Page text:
Child custody is just one of the details you and your soon-to-be ex need to work out as you prepare for your new lives apart. Although the days when custody was automatically awarded to the mother are long behind us, mothers are still more likely to be granted primary custody, and fathers often fail to stand up for their rights.
It's important to keep in mind that unless either of you has shown to be an unfit parent, children greatly benefit in the long term from having relatively equal time with both parents. Too often custody is used as a tool to exact revenge on a spouse, and while it may initially feel good for the parent awarded custody to hold that judgment over the other parent's head, in the end, it's your child who suffers most, not your spouse. At the same time, remember to stick up for yourself before assuming you won't get as much time with the kids as your ex.
Accompanying the issue of custody is child support. In the state of Georgia, child support is usually calculated using the incomes of both parents along with the amount of time their children spend with each. But what if custody didn't enter the equation, and the amount of money each parent had to work with was settled without that tug of war? If custody and support were determined separately, there might be less fighting over both.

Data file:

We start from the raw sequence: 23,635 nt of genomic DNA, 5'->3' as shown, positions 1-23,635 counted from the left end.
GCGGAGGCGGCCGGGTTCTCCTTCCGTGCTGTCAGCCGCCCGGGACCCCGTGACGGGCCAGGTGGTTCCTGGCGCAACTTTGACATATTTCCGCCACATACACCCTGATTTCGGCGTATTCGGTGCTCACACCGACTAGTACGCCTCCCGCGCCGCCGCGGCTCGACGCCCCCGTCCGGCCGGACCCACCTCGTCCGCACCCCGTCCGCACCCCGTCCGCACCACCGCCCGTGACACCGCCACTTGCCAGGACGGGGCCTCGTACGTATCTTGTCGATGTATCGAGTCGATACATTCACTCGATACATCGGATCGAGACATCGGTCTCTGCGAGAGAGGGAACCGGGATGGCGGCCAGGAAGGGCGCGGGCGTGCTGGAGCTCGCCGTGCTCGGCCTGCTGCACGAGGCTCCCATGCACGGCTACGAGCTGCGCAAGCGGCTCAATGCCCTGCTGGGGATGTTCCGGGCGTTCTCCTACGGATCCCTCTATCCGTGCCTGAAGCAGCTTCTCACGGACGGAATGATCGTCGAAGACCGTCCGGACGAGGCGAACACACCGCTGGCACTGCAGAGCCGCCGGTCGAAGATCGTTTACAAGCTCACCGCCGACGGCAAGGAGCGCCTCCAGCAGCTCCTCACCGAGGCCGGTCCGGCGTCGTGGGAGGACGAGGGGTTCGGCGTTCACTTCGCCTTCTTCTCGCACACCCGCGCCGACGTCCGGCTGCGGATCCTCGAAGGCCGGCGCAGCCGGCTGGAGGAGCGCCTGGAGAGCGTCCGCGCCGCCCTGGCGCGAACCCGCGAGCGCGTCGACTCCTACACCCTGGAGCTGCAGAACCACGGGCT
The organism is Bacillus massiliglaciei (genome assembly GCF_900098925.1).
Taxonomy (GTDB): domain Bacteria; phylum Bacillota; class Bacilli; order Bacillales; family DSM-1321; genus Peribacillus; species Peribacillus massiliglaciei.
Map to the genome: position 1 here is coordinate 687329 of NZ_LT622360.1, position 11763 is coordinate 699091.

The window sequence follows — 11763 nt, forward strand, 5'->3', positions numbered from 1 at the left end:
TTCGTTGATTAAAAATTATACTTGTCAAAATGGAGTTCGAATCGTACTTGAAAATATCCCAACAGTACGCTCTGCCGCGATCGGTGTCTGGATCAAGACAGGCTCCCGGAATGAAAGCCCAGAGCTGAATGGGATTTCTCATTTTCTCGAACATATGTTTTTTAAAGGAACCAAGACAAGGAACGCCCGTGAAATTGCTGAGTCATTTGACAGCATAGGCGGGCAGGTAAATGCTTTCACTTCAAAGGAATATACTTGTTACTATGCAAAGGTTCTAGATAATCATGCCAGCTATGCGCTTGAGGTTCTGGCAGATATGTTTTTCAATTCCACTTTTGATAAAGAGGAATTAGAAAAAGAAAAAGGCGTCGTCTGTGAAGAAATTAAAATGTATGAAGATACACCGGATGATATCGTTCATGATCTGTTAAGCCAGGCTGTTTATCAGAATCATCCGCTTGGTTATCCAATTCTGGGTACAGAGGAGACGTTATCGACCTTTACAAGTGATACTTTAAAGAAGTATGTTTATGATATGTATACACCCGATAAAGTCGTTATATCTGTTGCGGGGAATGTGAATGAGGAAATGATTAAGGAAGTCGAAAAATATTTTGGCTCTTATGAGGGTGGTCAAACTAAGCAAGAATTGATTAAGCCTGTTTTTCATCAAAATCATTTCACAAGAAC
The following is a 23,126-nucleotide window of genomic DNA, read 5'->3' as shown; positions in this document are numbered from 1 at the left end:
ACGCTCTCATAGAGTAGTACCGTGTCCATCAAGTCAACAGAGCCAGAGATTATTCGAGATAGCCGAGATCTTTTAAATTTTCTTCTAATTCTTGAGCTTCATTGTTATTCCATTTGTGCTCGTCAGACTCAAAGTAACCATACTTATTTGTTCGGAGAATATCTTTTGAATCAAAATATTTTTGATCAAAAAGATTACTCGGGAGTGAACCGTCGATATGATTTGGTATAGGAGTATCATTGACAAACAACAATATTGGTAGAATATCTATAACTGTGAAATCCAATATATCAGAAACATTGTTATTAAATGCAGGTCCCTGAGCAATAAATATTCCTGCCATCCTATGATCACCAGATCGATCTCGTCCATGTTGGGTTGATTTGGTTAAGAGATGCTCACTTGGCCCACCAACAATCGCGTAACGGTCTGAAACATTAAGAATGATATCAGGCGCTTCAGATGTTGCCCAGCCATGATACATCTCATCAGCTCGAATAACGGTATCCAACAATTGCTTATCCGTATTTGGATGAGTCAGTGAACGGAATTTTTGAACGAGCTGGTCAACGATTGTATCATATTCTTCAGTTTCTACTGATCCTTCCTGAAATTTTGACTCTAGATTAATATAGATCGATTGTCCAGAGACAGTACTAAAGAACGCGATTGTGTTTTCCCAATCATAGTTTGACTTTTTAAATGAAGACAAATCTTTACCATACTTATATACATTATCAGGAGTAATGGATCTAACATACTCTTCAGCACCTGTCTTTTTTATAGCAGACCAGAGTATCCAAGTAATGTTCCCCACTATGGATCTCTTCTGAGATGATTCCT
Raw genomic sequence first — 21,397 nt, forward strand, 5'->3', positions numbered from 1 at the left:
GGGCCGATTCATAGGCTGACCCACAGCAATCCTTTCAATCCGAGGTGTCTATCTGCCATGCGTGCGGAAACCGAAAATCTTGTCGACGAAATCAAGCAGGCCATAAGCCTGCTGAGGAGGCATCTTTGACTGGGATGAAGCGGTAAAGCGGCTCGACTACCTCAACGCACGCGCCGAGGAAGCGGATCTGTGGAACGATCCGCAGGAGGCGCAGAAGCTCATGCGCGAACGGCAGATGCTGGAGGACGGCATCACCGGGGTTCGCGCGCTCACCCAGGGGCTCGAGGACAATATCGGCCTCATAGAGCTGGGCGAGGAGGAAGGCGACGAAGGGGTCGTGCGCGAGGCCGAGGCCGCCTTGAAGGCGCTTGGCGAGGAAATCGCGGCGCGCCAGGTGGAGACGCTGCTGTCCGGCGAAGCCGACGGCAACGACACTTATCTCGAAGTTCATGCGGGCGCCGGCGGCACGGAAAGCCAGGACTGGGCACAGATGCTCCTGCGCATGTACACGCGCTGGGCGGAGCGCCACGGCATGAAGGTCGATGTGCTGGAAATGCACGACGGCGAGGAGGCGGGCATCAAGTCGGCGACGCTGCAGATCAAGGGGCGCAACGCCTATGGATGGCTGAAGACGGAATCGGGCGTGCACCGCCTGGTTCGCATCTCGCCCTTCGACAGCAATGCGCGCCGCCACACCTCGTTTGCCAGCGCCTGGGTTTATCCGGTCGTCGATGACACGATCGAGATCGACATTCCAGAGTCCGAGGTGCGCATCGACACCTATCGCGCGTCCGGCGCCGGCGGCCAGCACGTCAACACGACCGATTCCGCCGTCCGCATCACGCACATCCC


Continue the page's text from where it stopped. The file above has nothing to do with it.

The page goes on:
Speaking of fighting, many parents believe that they're effectively hiding their emotions about the divorce from their children. But keep in mind how perceptive kids can be without talking directly to them. They hear you on the phone, in the next room, complaining to your friends or to yourself about your ex. Divorce almost always has a long-term negative effect on children. Your job as their parent at this time is to lessen that negativity in whatever way possible. That means both you and your ex need to treat each other as respectfully as you can, and to truly put your child's feelings ahead of your own.
The end of your marriage doesn't have to spell the end of good times for anyone -- you, your spouse or your children. But you as a parent are responsible for ensuring that the details of your divorce, whether it's time (child custody) or money (child support), don't get in the way of a happy childhood for your son or daughter.
Source: Huffington Post, "Divorce + Child Custody = Epic Failure," Ken Solin, Jan. 17, 2012